ONE OF THE constituent republics of the former Yugoslavia, the Republic of Croatia is located in the Balkans and has a land area of 21,831 sq. mi. (56,542 sq. km.), with a population of 4,493,312 (2006 est.), and a population density of 208 people per sq. mi. (81 people per sq. km.). Some 21 percent of Croatia is arable, with another 20 percent used for meadow or pasture. In addition, 37 percent of the country is forested, the pine from the region has been used for making ships since ancient times. The forestry and the lack of heavy industry have helped the environment in Croatia for many centuries, but there is now increased logging; also, up to half of the forests are affected by acid rain created by other countries.

For electricity generation, 45 percent of Croatian power comes from fossil fuels, with 55 percent from hydropower. This is generated from four hydroelectric power plants, one near the Slovenian-Hungarian border at Varazdin, and the other three are at Senj, Obrova and Zakucac, along the Adriatic Coastline. As a result of this heavy use of hydropower, Croatia has a relatively low rate of greenhouse gas emissions, given the prosperity of the country and the high automobiles ownership.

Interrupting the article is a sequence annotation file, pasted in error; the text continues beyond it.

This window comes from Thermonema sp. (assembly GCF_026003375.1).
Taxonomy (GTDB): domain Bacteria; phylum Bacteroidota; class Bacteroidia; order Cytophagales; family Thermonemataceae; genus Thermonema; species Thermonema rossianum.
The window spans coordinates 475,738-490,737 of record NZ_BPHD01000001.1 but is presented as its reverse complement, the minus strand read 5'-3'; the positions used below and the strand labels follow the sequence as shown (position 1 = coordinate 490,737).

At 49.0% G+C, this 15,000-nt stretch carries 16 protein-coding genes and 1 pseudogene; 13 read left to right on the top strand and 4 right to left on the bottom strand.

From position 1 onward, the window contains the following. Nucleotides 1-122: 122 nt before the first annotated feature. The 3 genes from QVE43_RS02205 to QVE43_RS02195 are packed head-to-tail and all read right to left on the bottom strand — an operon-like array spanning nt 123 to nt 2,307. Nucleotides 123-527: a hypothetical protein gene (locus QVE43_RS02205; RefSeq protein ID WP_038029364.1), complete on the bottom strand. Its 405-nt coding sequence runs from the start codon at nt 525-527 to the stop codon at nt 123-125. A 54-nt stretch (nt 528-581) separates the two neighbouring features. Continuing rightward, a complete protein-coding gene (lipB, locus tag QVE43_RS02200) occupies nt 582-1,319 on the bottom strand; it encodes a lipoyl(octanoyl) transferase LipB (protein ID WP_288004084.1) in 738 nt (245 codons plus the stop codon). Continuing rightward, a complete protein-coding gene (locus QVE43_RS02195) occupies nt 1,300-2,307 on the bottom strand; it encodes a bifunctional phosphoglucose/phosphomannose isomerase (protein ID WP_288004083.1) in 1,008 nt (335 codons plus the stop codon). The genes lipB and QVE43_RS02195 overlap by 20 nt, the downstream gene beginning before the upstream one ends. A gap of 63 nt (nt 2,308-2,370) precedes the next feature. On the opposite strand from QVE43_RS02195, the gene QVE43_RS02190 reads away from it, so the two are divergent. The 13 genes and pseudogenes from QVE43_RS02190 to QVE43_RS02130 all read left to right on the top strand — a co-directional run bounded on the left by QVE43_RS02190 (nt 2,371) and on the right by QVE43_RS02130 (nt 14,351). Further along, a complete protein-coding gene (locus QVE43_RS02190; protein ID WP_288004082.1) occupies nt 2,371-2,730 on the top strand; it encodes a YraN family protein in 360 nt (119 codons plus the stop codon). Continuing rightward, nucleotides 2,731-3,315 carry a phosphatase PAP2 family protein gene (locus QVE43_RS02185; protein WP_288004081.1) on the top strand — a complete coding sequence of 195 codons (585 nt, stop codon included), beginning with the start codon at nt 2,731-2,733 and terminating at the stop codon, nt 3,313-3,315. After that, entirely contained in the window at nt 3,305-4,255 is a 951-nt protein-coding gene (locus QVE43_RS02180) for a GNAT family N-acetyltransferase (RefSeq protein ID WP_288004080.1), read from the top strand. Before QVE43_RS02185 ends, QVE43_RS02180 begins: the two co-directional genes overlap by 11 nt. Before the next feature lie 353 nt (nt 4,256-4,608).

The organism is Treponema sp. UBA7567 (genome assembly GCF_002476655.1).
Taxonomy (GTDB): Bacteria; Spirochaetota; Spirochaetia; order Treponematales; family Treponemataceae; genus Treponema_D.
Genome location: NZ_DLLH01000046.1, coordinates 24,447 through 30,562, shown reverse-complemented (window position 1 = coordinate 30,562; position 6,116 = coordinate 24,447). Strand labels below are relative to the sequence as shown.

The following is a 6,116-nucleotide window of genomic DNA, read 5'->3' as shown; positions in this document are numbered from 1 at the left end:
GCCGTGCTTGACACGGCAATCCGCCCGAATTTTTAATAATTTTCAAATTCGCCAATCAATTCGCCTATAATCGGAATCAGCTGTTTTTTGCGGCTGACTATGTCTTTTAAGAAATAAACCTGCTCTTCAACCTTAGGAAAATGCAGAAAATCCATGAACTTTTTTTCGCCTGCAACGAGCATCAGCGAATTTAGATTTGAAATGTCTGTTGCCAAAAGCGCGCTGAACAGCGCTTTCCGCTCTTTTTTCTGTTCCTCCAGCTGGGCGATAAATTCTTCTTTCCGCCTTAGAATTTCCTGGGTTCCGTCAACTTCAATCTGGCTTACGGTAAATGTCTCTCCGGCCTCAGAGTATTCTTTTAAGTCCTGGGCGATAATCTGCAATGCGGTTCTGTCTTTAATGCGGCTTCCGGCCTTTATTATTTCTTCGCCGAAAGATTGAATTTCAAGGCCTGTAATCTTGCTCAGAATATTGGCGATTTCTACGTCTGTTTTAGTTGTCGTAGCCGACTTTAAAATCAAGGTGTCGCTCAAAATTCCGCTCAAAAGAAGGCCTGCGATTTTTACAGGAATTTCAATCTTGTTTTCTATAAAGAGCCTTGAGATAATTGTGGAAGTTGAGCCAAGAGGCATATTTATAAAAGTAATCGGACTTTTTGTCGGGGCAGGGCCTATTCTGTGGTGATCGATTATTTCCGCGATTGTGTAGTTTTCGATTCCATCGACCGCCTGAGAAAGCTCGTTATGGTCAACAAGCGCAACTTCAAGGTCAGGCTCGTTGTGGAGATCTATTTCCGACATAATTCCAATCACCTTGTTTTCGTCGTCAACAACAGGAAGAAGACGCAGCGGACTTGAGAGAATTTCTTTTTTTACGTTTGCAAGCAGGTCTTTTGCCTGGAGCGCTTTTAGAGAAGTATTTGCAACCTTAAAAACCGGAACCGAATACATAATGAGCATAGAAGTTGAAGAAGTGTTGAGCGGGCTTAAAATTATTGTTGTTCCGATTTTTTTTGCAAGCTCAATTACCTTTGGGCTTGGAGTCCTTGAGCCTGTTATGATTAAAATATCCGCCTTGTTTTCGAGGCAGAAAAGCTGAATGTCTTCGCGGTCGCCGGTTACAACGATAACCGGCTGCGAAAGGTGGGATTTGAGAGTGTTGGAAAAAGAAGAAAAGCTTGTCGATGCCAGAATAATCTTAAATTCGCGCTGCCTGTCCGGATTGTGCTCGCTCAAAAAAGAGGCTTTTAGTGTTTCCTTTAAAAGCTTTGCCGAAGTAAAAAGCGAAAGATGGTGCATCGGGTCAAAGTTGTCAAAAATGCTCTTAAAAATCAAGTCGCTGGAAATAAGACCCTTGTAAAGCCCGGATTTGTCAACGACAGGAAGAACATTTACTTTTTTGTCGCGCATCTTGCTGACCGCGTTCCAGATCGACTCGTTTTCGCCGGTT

In 1992, Croatia was responsible for 3.7 metric tons per person of carbon dioxide, rising gradually to 5.3 metric tons per person in 2003. Of this, 65 percent comes from liquid fuels, 25 percent from gaseous fuels, 5 percent from solid fuels such as coal, and the remaining 5 percent from cement manufacturing. By sector, electricity production and transportation account for, respectively, 26 percent and 24 percent of all carbon dioxide emissions, with manufacturing industry accounting for another 19 percent, and other energy industries accounting for 12 percent.

Croatia became independent in 1991, and soon afterward it ratified the Vienna Convention. In May of the following year, it took part in the United Nations Framework Convention on Climate Change signed in Rio de Janeiro in May 1992, and signed the Kyoto Protocol to the UN Framework Convention on Climate Change on March 11, 1999. It was ratified eight years later, on April 27, 2007.

SEE ALSO: Climate Change, Effects; Coal; Deforestation; Forests.

BIBLIOGRAPHY. World Resources Institute, "Croatia—Climate and Atmosphere," (cited October 2007); Jeanne Oliver, Croatia (Lonely Planet, 2005).

JUSTIN CORFIELD Geelong Grammar School, Australia

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